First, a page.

- Join the Reading Capital Facebook group
- Download the Coming Insurrection (PDF)
* Free Education
We are now sharing ideas, texts and resources for free, de-institutionalised education through a new blog. This blog is the main record of our collective attempts to self-initiate a Postgradute Degree without enrolling at University, it will be regularly updated as we develop this line of inquiry.
Visit the No Institute blog
* Art School Alternatives, Liverpool John Moores’ University, October 2010
|A participatory symposium that looks to the communal and collaborative in the current debates on art education.
‘Is school a place, an institution, a set of facilities, a situation, a circumstance, an attitude, or a constellation of relationships of the transfer of acquired, invented, and accumulated knowledge…?’ Raqs Media Collective, ‘Art School: Propositions for the 21st Century’
MIT Press (2009).
The symposium will explores methods of learning and ideas of school, and draws together a range of practitioners including Department 21, Heath Bunting, Kate Rich, Islington Mill Art Academy, Lady Lucy, Circa Projects, Megan Wakefield, Black Dogs, A Latento, No Fixed Abode, and Artmarket/Kunstfreund.
Visit the Corridor 8 website
Visit the Art School Alternatives website
* LOL - Liverpool Oil Lovers
|LOL is a corporate Public Interest Group (PIG) that believes it is the duty of all artists, art organisations and education to support BP and the oil industry more widely as it struggles against the impacts of the recession, the unavoidable devastation of the Gulf of Mexico and the ill-considered demands of environmental experts and green activists the world over. As members of the LOL group we are working to facilitate links between grass roots arts organisations operating in the North West of England and BP, putting culture's positive image to good use in return for BP’s invaluable support – BP puts almost 0.000001% of its £253,088,000,000.00 annual turnover in to the arts, we believe that it is our duty, as artists, to use our hard work instrumentally and say THANK YOU BP!|
(BP's financial information: http://www.worksmart.org.uk/company/company.php?id=102498)
* Artists' Lottery Syndicate
As of July 2010 we are part of a forty-strong collective of UK-based artists who have joined forces to play The National Lottery over the course of a year, with the hope of hitting the jackpot. As a reaction to the recession and its knock-on effect on arts funding, the Artists' Lottery Syndicate is a speculative new scheme for acquiring funds for artists, initiated by Glasgow-based artist Ellie Harrison .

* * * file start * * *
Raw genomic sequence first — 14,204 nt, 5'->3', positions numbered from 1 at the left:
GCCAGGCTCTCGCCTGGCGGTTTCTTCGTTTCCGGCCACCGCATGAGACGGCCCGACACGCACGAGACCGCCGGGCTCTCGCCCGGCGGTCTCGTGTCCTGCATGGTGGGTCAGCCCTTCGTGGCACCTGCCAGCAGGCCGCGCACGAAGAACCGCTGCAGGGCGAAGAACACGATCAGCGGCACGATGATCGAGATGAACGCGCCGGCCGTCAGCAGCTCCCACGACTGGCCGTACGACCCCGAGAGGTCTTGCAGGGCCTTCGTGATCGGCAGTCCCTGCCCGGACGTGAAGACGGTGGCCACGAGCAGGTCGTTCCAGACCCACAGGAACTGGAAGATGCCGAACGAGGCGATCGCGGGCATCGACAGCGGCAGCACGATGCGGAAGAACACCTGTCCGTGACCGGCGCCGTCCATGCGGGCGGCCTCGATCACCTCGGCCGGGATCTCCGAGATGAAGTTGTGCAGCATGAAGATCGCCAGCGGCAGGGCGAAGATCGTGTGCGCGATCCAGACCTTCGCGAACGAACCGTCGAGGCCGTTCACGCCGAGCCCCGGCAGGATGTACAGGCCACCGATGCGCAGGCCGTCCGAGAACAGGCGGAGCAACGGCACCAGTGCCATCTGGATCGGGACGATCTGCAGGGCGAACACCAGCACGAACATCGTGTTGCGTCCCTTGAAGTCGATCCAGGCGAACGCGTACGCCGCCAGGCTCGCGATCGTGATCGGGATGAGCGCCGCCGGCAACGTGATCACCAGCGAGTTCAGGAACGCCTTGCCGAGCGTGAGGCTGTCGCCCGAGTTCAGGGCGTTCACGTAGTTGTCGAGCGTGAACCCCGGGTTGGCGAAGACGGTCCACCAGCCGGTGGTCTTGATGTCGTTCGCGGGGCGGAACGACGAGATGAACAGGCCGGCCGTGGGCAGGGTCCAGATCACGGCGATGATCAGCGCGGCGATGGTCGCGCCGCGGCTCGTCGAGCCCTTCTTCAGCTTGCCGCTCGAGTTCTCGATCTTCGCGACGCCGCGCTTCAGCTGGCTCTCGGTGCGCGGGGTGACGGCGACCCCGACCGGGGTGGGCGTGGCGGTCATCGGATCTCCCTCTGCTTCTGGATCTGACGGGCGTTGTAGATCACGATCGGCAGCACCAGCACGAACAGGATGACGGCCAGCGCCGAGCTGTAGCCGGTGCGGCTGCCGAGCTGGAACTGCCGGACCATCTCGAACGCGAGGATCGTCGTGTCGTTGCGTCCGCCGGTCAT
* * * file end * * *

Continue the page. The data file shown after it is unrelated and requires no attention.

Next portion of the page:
|Members of the Artists' Lottery Syndicate are:|
* Autonomous Learning: alternative activity during the capitalist crisis in education
* Urban Interventions: Artistic Perspectives (UIAP)
News from October - December 2009 which also covers research carried out over three months whilst working on a residency in Linz, Austria can be found on a seperate page here.
* Resisting the Tescopoly of Liverpool
Sir Terry Leahy the CEO of Tesco (the UK's largest supermarket firm) is also on the board of Directors of Liverpool Vision the UK's first urban regeneration company which is responsible for overseeing planning and development in Liverpool and is the mastermind behind the overarching Strategic Regeneration Framework (SRF). It is not suprising then that over a period of twelve months (July 08 - 09) Tesco has managed to open an average of one city centre Tesco branch every two months (all within approximately one mile of each other) in an attempt to saturate and monopolise the city, aggresively forcing competitors out and creating a lucrative monoculture at the expense of sustainability, diversity and independence. In May 2009 New York activist Reverend Billy exorcised the Liverpool Bold Street branch with the support of the Life After Shopping Gospel Choir and a spontaneous group of local radicals.
* Glasgow Research Residency: activism and anarchism following the privatisation of culture
In April 2009 we completed a research residency in Glasgow, facilitated by the free arts and culture magazine Variant and based at the Centre for Contemporary Art (CCA). Meeting with activists, anarchists, artists, curators, students and residents we began to develop an understanding of a number of social and political situations facing the city, including the privatisation of culture, the quarterisation of public space, and the city-wide closure of schools (see animated map of visits here).
Navigating the city by bike we witnessed the polarity of wealth left in the wake of neoliberal governmental strategies aimed at bolstering the economic turnaround kick-started in 1990 through the European City of Culture activity and focussing exlusively on desirable (primarily city centre) areas at the deprivation of the rest of the city. We also became aware of the high level of resistance, organisation and dissent prevalent throughout Glasgow, including:
Creative Scotland resistance
Radical Independent Book Fair
* art art art Liverpool launch party